Living in the grip of the hyperbolic followers of Gubba

20 12 2011

I visited the BBC website yesterday and I noticed the following question; Was 2011 the most eventful year yet?

I clicked on the question because I wanted to see if 2011 was the most eventful year in the history of the Earth. The click led to this page. After reading its contents I was disappointed to find that 2011 wasn’t the most eventful year in the history of Earth. Some important and serious stuff happened – the death of dictators, earthquakes and a royal wedding – but this kind of stuff happens each year if you live in the right, or wrong, place. I really began to doubt the author’s claim when he put forward one of our chancellor’s six monthly budget announcements as one of the so-called important events in 2011. 

I began to think that everyone now views the world in the same way that Tony Gubba, the master of the misguided hyperbolic statement, views football matches.

When I was younger I lost count of the times that I heard him say something like  “…with what will surely be a goal of the season contender” or “… conjured up one of the best saves ever” during his match report on Final Score. After he told us about the supreme skills he would always urge you not to miss Match of the Day. Needless to say I took Tony at his word so I’d tune in  to watch Match of The Day in the hope of being amazed by some exquisite skill of fantastic piece of aplomb. I’d always end up disappointed.

I’ll partly give him his dues, he had always seen something that was above average but it was never that fantastic. After he had cried wolf for the umpteenth time I realised he was a false prophet and stopped listening to him. I wondered how the balding fraudster could lead us all on.

The page that I found on the BBC website shows us that Tony’s outlook is becoming widespread. The author of the page on the BBC website seems just too certain of himself. I can’t understand how anyone can attempt to judge the historical significance of the time in which they’re living.

Sometimes you can tell that you are living in a historically important time. For example 1989 felt important at the time because of  the end of the Cold War. The Cold War conditioned peoples’ thinking so you knew that the world would be different when it ended.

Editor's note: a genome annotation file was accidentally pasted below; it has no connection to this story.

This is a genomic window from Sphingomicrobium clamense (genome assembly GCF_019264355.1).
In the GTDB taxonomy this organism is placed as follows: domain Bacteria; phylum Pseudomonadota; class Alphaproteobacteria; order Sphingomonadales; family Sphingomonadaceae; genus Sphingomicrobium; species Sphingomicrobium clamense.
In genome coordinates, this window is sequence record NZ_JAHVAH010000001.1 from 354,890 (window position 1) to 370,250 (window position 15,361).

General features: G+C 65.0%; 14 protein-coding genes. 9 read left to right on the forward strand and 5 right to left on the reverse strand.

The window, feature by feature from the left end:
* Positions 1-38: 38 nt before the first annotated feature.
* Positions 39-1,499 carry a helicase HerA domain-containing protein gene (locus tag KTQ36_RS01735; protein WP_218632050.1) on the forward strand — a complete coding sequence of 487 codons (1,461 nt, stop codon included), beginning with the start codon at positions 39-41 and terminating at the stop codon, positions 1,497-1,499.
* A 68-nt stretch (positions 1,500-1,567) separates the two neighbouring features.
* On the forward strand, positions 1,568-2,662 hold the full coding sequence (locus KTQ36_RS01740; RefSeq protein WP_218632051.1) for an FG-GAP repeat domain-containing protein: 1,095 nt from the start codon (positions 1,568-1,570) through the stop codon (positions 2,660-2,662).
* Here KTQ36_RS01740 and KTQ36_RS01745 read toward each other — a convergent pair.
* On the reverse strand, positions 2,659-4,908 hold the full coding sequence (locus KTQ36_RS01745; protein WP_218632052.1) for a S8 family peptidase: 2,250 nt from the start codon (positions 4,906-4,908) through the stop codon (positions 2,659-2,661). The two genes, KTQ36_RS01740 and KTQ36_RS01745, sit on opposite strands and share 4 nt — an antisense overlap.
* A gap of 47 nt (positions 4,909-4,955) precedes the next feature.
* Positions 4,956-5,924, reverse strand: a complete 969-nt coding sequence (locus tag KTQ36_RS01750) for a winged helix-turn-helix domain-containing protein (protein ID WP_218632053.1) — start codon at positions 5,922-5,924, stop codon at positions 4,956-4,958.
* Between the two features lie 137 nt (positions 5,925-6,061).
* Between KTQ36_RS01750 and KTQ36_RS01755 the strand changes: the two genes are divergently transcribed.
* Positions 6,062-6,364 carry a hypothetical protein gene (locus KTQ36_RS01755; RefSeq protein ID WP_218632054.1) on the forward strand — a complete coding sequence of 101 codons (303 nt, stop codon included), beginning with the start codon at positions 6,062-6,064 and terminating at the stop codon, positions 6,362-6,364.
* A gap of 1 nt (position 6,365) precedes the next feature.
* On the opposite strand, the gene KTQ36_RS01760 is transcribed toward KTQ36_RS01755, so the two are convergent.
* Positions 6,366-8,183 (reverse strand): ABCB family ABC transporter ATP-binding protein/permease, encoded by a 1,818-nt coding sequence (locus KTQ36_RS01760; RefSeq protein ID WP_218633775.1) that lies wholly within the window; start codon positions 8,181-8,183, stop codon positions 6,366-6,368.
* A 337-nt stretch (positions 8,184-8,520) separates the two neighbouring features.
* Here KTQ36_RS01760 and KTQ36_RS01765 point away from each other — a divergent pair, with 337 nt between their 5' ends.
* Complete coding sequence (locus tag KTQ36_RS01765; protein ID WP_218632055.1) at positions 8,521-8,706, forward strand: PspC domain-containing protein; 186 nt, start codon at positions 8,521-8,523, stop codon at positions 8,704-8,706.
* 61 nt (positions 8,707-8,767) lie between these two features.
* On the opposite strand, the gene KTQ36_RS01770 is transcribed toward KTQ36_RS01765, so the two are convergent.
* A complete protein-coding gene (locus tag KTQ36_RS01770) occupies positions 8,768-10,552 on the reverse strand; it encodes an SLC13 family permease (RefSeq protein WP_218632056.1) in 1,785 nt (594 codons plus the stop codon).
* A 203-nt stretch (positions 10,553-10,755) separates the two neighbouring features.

The effect of events are hardly ever this clear cut. There was no way that people living in 1919 would have known that the Versailles treaty would help Hitler’s rise to power. People living in 1939 would not have known that they had just witnessed the start of a six year conflict that would result in the deaths of millions. These people would have lived through actual world changing events without realising they were living at such an important time. We also need to remember the effect of unintended events upon the course of history.

It says a lot about the rampant solipsism of our time that we believe that our time is the most important. This lack of an ability to see beyond our own experience blights the media. Every time there’s a top 10, top 50 or top 100 poll in anything and it’s always skewed towards the time that the poll was taken. 

The coverage of football is full of this crap. Whichever team does well / plays well for more than couple of seasons seems to be granted the title of one of the best ever by tossers like Andy Townsend. Likewise whichever player happens to mesmerise the viewing public for a few years is given a place in the pantheon of world football’s heroes.

Last week I experienced a symptom of this kind of thinking when I watched a programme called “Barcelona’s 50 Greatest Goals” on ITV4. This programme wasn’t about the best goals scored by Barcelona in their history, it was about the best goals scored by Barcelona in the champions league (not the European Cup, just the champions league).

Consequently we only saw goals scored after 1994. The title of the programme should have been  “Barcelona’s 50 Greatest Goals as long as you limit your choice to the ITV Archive”. We need to compare things in order for things to be remembered, and so we don’t get carried away, but the media goes about this in the totally wrong way.

I do wish people would stop with the hyperbole. Some of us don’t need to be sold things all the time. Some of us know things already, please give us some credit for that.




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